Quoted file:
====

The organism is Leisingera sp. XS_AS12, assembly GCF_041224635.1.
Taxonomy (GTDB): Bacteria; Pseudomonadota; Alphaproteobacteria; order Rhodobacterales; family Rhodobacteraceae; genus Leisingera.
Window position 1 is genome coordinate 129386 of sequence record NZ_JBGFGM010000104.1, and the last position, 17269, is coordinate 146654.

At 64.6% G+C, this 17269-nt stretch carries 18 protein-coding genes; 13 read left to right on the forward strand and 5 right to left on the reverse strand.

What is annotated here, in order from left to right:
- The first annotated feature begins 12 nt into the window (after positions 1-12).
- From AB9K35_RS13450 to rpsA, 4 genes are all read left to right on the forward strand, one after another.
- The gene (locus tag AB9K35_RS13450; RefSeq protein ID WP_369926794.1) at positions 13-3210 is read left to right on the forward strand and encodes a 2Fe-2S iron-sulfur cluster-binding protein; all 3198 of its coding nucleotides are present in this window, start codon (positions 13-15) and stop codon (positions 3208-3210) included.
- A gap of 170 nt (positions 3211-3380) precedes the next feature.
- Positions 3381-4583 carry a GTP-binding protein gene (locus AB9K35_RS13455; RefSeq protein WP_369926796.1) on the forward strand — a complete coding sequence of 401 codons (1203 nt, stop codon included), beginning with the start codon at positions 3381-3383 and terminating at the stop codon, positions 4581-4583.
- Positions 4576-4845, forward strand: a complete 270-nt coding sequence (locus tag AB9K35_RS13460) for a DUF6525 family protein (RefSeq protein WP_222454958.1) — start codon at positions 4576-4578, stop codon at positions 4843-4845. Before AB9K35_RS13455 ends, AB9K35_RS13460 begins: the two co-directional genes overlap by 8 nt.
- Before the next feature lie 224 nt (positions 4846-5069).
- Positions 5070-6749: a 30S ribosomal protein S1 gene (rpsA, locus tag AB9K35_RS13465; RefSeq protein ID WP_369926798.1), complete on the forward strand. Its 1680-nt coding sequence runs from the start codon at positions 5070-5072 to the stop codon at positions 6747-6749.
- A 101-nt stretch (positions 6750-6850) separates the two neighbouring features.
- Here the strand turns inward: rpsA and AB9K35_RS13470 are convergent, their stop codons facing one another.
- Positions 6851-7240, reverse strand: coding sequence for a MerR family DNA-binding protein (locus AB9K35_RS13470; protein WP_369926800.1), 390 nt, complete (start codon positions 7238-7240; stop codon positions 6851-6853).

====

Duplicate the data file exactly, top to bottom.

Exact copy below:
The organism is Leisingera sp. XS_AS12, assembly GCF_041224635.1.
Taxonomy (GTDB): Bacteria; Pseudomonadota; Alphaproteobacteria; order Rhodobacterales; family Rhodobacteraceae; genus Leisingera.
Window position 1 is genome coordinate 129386 of sequence record NZ_JBGFGM010000104.1, and the last position, 17269, is coordinate 146654.

At 64.6% G+C, this 17269-nt stretch carries 18 protein-coding genes; 13 read left to right on the forward strand and 5 right to left on the reverse strand.

What is annotated here, in order from left to right:
- The first annotated feature begins 12 nt into the window (after positions 1-12).
- From AB9K35_RS13450 to rpsA, 4 genes are all read left to right on the forward strand, one after another.
- The gene (locus tag AB9K35_RS13450; RefSeq protein ID WP_369926794.1) at positions 13-3210 is read left to right on the forward strand and encodes a 2Fe-2S iron-sulfur cluster-binding protein; all 3198 of its coding nucleotides are present in this window, start codon (positions 13-15) and stop codon (positions 3208-3210) included.
- A gap of 170 nt (positions 3211-3380) precedes the next feature.
- Positions 3381-4583 carry a GTP-binding protein gene (locus AB9K35_RS13455; RefSeq protein WP_369926796.1) on the forward strand — a complete coding sequence of 401 codons (1203 nt, stop codon included), beginning with the start codon at positions 3381-3383 and terminating at the stop codon, positions 4581-4583.
- Positions 4576-4845, forward strand: a complete 270-nt coding sequence (locus tag AB9K35_RS13460) for a DUF6525 family protein (RefSeq protein WP_222454958.1) — start codon at positions 4576-4578, stop codon at positions 4843-4845. Before AB9K35_RS13455 ends, AB9K35_RS13460 begins: the two co-directional genes overlap by 8 nt.
- Before the next feature lie 224 nt (positions 4846-5069).
- Positions 5070-6749: a 30S ribosomal protein S1 gene (rpsA, locus tag AB9K35_RS13465; RefSeq protein ID WP_369926798.1), complete on the forward strand. Its 1680-nt coding sequence runs from the start codon at positions 5070-5072 to the stop codon at positions 6747-6749.
- A 101-nt stretch (positions 6750-6850) separates the two neighbouring features.
- Here the strand turns inward: rpsA and AB9K35_RS13470 are convergent, their stop codons facing one another.
- Positions 6851-7240, reverse strand: coding sequence for a MerR family DNA-binding protein (locus AB9K35_RS13470; protein WP_369926800.1), 390 nt, complete (start codon positions 7238-7240; stop codon positions 6851-6853).